Live music was playing and you could hear it in the wind as we strolled over to Windward for the festivities. I stopped off for a quick cup of glögg (inspiring!) at my friends' Russ and Harry's pad on the way, and it gave you that happy, warm feeling inside to take with you. This year there was the new addition of a big Ferris wheel there to greet the people, and it was cool to see everyone loving it.
We were also there shooting the happy times for our documentary 90291: VENICE UNZIPPED, as with all of the problems and actual crises happening in our community, there is also always a lot of fun to be had. That's a big reason why so many of us wanted to live here to begin with, and this kind of absolute blast also needs to be captured to tell the complete story. People were in great moods, feeling in love with Venice all over again, and thus, they were excellent interviewees. Thank you!
Windward was lined with booths handing out everything from chili (Surfside friends!) to sticky rice, ice cream to hot chocolate, and all if it was complimentary as a gift to everyone. It was great.
The streets were packed with holiday revelers, and you couldn't walk two feet without running into someone you knew and loved. The Venice Chamber of Commerce put on a good party, and pretty much the whole town contributed to the fun. Venice Paparazzi was there with an adorable Venice holiday photo booth that had long lines waiting for their turn all night.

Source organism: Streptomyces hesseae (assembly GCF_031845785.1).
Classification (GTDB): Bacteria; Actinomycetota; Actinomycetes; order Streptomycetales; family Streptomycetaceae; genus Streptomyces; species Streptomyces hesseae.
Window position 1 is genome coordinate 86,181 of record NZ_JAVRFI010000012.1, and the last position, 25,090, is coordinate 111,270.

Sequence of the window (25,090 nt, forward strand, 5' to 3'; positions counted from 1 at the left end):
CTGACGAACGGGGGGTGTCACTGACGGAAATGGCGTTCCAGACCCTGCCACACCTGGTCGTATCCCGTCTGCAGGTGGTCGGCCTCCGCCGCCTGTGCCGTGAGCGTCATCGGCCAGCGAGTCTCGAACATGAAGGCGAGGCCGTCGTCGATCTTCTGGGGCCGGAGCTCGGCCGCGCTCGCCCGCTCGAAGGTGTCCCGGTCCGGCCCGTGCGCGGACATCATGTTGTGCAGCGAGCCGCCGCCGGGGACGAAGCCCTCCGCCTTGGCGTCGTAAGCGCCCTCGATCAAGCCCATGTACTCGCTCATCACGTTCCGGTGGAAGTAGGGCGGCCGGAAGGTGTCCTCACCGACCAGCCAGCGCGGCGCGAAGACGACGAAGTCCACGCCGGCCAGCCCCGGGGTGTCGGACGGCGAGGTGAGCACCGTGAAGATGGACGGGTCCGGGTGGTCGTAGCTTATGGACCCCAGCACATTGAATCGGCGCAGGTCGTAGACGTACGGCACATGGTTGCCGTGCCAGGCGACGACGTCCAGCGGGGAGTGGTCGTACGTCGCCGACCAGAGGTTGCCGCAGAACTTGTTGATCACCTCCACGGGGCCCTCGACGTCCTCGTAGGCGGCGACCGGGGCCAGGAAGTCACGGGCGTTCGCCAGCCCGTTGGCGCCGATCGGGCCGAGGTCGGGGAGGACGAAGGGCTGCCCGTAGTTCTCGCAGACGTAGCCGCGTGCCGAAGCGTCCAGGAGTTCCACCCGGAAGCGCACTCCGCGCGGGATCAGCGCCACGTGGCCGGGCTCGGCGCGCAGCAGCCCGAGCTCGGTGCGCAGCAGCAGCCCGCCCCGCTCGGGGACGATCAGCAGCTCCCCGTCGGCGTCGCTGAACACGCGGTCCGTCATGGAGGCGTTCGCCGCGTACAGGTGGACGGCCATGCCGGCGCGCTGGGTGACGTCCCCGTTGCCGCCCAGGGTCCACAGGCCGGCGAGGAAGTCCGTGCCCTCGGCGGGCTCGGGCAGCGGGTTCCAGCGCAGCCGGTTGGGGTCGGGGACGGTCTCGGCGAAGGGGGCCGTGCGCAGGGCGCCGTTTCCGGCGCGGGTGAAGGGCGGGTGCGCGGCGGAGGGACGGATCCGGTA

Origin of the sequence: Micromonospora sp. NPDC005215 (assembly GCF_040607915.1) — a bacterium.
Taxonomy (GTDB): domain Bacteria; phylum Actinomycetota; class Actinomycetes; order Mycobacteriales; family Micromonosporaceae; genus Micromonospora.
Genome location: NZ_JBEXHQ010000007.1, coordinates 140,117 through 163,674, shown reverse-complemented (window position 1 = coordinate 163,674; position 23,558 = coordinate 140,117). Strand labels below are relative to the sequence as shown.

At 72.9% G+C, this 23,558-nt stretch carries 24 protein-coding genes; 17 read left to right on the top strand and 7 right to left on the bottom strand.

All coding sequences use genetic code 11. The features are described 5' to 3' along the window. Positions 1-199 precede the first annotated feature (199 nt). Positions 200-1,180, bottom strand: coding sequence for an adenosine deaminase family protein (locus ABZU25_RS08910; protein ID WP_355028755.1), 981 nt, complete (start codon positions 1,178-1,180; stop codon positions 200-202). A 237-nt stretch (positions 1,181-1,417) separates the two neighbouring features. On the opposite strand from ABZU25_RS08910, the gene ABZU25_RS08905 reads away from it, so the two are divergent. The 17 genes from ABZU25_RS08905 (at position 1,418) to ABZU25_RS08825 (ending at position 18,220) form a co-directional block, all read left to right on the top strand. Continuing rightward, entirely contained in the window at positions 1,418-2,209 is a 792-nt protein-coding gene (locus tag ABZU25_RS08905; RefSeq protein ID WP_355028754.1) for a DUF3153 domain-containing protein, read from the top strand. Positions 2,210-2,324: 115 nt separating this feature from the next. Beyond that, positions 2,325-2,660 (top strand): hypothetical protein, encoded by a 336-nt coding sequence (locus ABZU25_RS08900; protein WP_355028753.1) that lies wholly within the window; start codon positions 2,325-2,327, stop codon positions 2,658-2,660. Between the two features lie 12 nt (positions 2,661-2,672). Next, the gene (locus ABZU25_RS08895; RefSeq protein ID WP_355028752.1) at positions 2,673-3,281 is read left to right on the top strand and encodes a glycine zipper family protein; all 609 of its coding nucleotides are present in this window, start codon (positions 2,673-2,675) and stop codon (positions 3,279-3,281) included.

The walls around the still uninhabited old post office (Ridiculous. Turn it into a community center!) were decked out with posters from the contest for local kids to partake in, and I particularly liked this little Venice Santa.
The "real" Venice Santa was cruising around getting hot chocolate and getting everyone to come and sit on his lap. It's probably pretty fun to be Santa.
Bands played (though I didn't know any of them - who books this thing?) and people danced in the streets. Partiers would wait for the lights to change in the Pacific/Windward crosswalk in front of the Venice sign, and as soon as it would change, everyone would run out into the middle and dance or rollerskate or convulse (one person's iffy dance moves) real hard until the light changed and then run back behind the barricades. THAT is the Venice spirit I love so much.
Andy Summers of The Police lives in Venice, I guess, so he was chosen for the sign lighting duties. As usual, the various speeches went on way too long, and the sign that was supposed to be lit at 8:00 p.m. was still dark at 8:30. Local politicians and people on boards - no one cares to listen to you hearing yourself talk. It was to the point that a chant started up ... "LIGHT THE SIGN! LIGHT THE SIGN!" because frankly, no one was listening to the speeches anyway. Dancing and greeting friends continued until finally you could hear the 10-9-8-7-6-5-4-3-2-1!!! - and the sign lit up in its holiday outfit of red and green! It's funny that light bulbs can bring such a thrill, but there we all were, loving it.
Everyone raced to the intersection to take photos under the newly lit sign, and we were no different. Old friends and new took photos together, and it was the perfect way to kick off the holiday season with good Christmas cheer and good Venice vibes.
The party moved on to various watering holes around the area, and Surfside was serving up a special holiday bourbon punch that was our main draw. I took off in my new Venice sign red stocking hat to meet up with friends at Cinema Bar to see Matt Ellis play, and people wanted one (Get yours through the Venice Chamber!). It was a truly joyous time in Venice, and all seemed to be in the mood to celebrate, and take our minds off of all of the heavy things happening in the world. Thank goodness - we needed it.
I hope you were there, I hope you also had a blast, and I hope this will be everyone's best holiday season yet ... and that we'll all do our best to make it so. For everyone.
Fa la la la la, la la la la!